The Domino Sugar Refinery and the Art of Real Estate
At the southern end of Williamsburg, Brooklyn, the hipster epicenter of the world’s hipster epicenter, is the site of the century-old Domino Sugar Refinery, now a hulking shell of empty warehouses.
Soon, thanks to the development company Two Trees (the people who invented the neighborhood of DUMBO), Domino will be transformed into 3.3 million square feet of condos and offices with the design help of SHoP Architects. The boxy towers of the new five-building complex will become a perfect symbol of the new Brooklyn—corporate, but with a thin veneer of luxury-hipster signifiers fit for European ex-pats. And, following a familiar pattern, Brooklyn visual art is just another selling point.
On May 10, the visual art nonprofit Creative Time opened an exhibition in one of the factory’s many empty halls, to celebrate the transformation of so much dead space into high-capital luxury living and working suites for Brooklyn’s future overlords as they continue to creep over from Manhattan. Or—I forgot—was the show pitched as an appropriation, a reactivation of politically charged, post-industrial real estate through a critical riff on colonial history? Sometimes it’s hard to tell which is which.
A Subtlety at Domino Sugar Refinery is Kara Walker’s first major public art project, as well as her biggest foray into three dimensions, after initially having become known for her black-and-white collages and drawings that investigate the history of race in the United States. Her installation for this show is a thirty-five-foot-tall white Sphinx, complete with female genitalia and a clearly African face. The entire sculpture has been dusted with refined white sugar (eighty tons of which were donated by Domino to construct the whole show). Installed around the Sphinx are smaller figures, brown-colored tropical servant-boys carrying baskets that the artist says were enlarged from plastic figurines—like G.I. Joes, but more explicitly racist.
Here, Walker uses her powerful (if at times heavy-handed) symbolism to explore identity politics. Until 2004, the Domino plant refined brown sugar into white, employing the labor of “unpaid and overworked artisans” (as the artist notes in her subtitle), everywhere from the cane fields to the kitchens of the new world. These are the servant boys, several of which are actually made entirely of brown sugar and are slowly dripping and melting to nonexistence on the factory floor.
The show will no doubt draw crowds and headlines. But here, the art is playing a dual purpose—it’s also advertising for Two Trees’s incipient condos.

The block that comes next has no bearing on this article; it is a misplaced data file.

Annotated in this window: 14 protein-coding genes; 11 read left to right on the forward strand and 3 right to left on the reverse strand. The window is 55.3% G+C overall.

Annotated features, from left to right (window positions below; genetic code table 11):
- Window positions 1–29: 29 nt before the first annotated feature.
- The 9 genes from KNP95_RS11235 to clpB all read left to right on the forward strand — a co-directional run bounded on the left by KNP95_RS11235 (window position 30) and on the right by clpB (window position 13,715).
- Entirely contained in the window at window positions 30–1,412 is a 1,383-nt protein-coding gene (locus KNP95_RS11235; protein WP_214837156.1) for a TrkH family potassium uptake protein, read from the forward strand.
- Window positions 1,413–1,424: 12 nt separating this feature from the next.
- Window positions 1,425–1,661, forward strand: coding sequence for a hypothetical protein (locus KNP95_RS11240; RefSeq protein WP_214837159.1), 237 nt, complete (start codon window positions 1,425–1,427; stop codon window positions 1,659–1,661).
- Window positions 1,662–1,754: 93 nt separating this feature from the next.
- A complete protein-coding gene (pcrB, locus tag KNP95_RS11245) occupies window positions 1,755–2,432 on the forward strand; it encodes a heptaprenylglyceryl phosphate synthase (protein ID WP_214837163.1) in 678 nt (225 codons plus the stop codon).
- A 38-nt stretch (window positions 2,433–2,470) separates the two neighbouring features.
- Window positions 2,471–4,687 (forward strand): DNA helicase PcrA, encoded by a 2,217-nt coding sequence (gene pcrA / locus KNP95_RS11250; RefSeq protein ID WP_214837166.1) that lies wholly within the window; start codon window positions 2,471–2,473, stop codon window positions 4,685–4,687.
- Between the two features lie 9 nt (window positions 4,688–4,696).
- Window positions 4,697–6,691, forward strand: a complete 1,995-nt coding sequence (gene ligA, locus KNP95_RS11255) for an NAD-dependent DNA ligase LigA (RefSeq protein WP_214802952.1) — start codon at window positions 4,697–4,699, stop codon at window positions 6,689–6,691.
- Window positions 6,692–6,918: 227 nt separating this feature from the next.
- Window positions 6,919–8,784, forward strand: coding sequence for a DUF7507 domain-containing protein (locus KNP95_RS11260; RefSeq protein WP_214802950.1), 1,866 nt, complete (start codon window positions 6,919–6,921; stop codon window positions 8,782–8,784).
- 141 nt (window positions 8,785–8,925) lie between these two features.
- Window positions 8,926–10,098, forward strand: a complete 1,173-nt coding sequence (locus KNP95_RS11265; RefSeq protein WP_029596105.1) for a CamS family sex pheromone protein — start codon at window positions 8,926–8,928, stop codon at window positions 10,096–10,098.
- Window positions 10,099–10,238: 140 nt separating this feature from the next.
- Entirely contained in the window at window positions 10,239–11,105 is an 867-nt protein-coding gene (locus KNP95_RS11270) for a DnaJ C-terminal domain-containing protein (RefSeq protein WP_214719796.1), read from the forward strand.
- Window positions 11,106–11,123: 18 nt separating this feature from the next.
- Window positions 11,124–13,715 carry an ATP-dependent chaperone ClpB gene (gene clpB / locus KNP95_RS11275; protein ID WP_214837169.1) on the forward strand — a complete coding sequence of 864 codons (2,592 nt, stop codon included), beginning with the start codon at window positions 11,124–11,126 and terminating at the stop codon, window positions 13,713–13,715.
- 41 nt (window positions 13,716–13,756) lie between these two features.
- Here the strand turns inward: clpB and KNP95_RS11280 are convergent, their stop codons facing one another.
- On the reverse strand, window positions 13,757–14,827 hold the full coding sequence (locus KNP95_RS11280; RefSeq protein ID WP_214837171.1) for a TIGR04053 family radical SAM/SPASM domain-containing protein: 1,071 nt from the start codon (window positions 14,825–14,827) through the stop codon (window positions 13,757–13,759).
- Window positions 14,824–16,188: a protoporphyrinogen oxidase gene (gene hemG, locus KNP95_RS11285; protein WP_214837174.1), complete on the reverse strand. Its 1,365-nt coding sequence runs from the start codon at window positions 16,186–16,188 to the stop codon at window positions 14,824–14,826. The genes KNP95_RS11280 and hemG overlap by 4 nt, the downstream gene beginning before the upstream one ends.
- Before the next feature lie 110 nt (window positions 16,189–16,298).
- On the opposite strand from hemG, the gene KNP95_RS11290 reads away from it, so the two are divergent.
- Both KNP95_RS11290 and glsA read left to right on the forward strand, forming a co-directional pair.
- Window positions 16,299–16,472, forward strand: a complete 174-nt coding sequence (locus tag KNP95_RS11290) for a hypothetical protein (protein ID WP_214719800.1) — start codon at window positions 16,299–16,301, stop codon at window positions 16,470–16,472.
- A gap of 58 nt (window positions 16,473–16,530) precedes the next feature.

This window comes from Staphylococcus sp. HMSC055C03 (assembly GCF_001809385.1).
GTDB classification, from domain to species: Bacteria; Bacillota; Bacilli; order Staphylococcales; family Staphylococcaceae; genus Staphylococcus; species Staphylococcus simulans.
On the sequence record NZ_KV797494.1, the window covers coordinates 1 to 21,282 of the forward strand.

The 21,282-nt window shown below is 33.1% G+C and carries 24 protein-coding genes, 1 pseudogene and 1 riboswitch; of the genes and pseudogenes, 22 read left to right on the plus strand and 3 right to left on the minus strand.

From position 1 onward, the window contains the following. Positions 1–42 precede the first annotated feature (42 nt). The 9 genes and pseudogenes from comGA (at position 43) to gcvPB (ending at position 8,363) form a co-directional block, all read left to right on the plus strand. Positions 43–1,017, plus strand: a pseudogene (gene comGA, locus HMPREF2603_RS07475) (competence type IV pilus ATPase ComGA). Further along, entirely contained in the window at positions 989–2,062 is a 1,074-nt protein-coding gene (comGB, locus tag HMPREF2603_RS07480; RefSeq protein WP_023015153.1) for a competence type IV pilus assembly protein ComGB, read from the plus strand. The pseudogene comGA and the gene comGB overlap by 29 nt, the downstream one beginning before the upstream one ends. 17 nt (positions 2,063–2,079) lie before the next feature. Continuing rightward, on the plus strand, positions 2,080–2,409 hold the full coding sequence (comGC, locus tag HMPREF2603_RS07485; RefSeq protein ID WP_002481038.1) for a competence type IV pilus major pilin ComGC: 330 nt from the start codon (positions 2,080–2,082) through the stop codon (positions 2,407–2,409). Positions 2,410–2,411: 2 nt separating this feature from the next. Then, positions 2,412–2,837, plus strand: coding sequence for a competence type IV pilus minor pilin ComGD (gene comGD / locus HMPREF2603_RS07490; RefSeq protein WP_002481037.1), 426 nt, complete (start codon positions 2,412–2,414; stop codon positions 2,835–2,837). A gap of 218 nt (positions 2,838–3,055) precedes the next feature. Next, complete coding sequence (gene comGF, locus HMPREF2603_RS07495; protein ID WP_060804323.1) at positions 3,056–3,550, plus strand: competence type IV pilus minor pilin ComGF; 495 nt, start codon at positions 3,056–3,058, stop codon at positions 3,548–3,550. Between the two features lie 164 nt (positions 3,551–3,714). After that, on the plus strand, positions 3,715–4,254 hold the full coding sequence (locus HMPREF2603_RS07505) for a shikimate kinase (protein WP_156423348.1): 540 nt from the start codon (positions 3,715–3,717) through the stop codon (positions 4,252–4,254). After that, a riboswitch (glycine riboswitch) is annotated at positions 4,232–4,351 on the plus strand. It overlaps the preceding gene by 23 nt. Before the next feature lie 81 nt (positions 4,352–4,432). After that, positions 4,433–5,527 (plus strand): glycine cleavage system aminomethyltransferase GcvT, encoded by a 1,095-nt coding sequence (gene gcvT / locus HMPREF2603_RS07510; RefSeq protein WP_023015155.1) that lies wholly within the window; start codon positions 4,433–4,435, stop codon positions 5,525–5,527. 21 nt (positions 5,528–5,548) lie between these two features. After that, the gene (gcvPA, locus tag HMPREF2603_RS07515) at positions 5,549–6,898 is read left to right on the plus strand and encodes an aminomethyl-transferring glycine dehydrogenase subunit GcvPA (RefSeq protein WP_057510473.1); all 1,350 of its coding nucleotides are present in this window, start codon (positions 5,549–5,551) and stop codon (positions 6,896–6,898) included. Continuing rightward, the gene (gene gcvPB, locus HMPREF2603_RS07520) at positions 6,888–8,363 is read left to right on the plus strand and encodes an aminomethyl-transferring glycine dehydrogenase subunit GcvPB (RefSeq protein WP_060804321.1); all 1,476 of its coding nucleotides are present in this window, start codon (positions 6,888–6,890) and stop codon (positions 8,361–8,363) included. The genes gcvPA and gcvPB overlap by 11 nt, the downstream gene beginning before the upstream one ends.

We long ago entered the age of art as a branding mechanism. Sometimes it’s the artists themselves who use art to build a big-business brand—Damien Hirst’s solo Sotheby’s auction comes to mind. But it’s also often businesses that adopt visual art as a tool to freshen up their images. Recent examples include Heineken slapping “art” on its bottles and Red Bull hosting an art contest with its cans, not to mention Yayoi Kusama’s polka-dotted Louis Vuitton stores. Google has even turned the New Museum’s 2015 Triennial into a marketing opportunity by sponsoring it through Google Glass. The museum will apparently create a “new visitor experience application” with Glass for the show, as if audiences somehow were heretofore unable to perceive the art well enough on their own.
Creative Time is well versed in the power of art to amplify a brand’s reach. As the city’s smartest public-art agency, it has creatively mixed corporate sponsors and compelling projects, having artists cook up meals at the seasonal restaurant Park Avenue and throwing a Nick Cave pop-up at Grand Central. Last year, it hosted its annual gala, this time celebrating the dimming ‘80s art-star Julian Schnabel, in the Domino refinery. In each of these examples, art serves to heighten the space it occupies, bringing it into a rarefied cultural sphere.
In the case of the Domino refinery, the impact of the art on commerce is unmistakable. Occupying an unorthodox space can bring some necessary freshness to art, but more often than not, a pop-up show has a more lasting impact on the real estate (hence the popularity of art exhibitions in for-sale condos). Art is sexy, desirable, expensive—and Kara Walker, even with her in-your-face identity politics, is a strong art-world brand that lends a certain profitable sheen to the property. In fact, Two Trees is a major sponsor of A Subtlety, directly linking the exhibition to the development opportunity.
The term “Bilbao Effect” has previously been coined to refer to how an art museum can revive a city as a cultural destination; in Williamsburg, we see the effect in miniature as the refinery is rebranded as an arena of luxury consumption. For Creative Time’s gala this year, elegantly festooned tables stood out against the building’s rusting walls, the contrast a perfect epitome of Brooklyn’s obsession with the signifiers, if not the actual realities, of heavy industry. It’s great marketing.
Art is whitewashing the Domino Sugar Refinery for its new occupants even before construction starts. Walker isn’t exactly interested in her impact on condo prices, however. “I don’t have a position on gentrification necessarily,” the artist told Animal New York—she’s taking the long view. “Cultures come and go. Condos come and go. Bodies come and go,” she said. All that is solid melts into sugar.